A knight faces brutal challenges at home and abroad in de Rothschild’s historical-fiction debut.
Set in 1338, the novel centers on Sir Roger de Bohun, King Edward III’s one-time whipping boy, who’s now the “King’s Friend.” Roger has been handsomely rewarded for his years of loyalty: The king gave him a beautiful wife—Lady Alice, Queen Philippa’s lady-in-waiting—with whom he has two children, Harry and Isabel. He’s building an extravagant castle at Ipers Manor and has received a promotion to the prestigious rank of banneret. Roger’s successes, however, come during troubling times, as Edward makes a claim for the throne of France, complicating a number of political and religious intrigues. Closer to home, Lady Alice catches the eye of Sir Eustace de Frage, a man who will stop at nothing to claim her for himself. As tensions mount, Roger finds himself fighting for his king and his family. The author succeeds in creating a richly detailed setting and memorable characters. His descriptions of daily life in France and England, including the grand architecture of churches and castles, create a vivid picture of life during that era. Roger is a dynamic protagonist: a man of faith who’s loyal to his king, church and family but not immune to the charms of beautiful women. He’s met his match in Lady Alice, a passionate young woman who capably maintains the castle while he’s away. Eustace is a cunning villain whose ruthless desire for revenge drives some of the novel’s most effectively chilling scenes. The author’s vision is ambitious; as a result, the multitude of characters and subplots occasionally obscures the main protagonist’s story. The battle scenes are quite brutal, but de Rothschild reins them in before they become too gratuitous.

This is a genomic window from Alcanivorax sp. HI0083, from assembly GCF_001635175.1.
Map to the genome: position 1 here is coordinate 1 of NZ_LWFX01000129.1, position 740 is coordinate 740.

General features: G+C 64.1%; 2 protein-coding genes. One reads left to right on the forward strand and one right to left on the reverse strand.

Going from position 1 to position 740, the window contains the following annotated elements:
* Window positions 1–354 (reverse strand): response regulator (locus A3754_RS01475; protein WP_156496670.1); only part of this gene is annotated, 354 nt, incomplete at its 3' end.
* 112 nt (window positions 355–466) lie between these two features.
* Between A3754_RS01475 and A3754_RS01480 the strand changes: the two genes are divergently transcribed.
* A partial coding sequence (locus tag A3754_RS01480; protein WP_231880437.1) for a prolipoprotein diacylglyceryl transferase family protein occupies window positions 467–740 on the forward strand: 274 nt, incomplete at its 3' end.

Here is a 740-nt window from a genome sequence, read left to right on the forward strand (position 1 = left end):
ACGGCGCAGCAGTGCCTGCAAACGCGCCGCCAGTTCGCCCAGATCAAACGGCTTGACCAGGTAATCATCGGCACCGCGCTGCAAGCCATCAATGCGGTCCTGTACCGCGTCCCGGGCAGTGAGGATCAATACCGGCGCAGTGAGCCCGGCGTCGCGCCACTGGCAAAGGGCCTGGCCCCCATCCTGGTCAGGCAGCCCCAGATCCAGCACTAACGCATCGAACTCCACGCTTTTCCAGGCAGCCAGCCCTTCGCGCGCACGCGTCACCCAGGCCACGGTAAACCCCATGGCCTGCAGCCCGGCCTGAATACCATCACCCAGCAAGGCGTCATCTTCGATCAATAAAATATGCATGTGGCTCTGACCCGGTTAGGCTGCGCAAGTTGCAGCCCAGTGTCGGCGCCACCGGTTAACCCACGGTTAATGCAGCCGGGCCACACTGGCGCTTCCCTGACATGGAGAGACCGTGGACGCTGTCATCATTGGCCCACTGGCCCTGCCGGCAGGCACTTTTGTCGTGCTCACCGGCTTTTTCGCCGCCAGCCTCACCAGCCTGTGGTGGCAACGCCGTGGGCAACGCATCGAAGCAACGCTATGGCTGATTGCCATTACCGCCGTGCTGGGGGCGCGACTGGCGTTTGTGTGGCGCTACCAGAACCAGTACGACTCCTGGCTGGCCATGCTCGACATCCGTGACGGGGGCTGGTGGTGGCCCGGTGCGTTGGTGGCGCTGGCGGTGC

A sweeping, densely plotted epic that will likely appeal to fans of historical fiction or George R.R. Martin’s A Song of Ice and Fire series.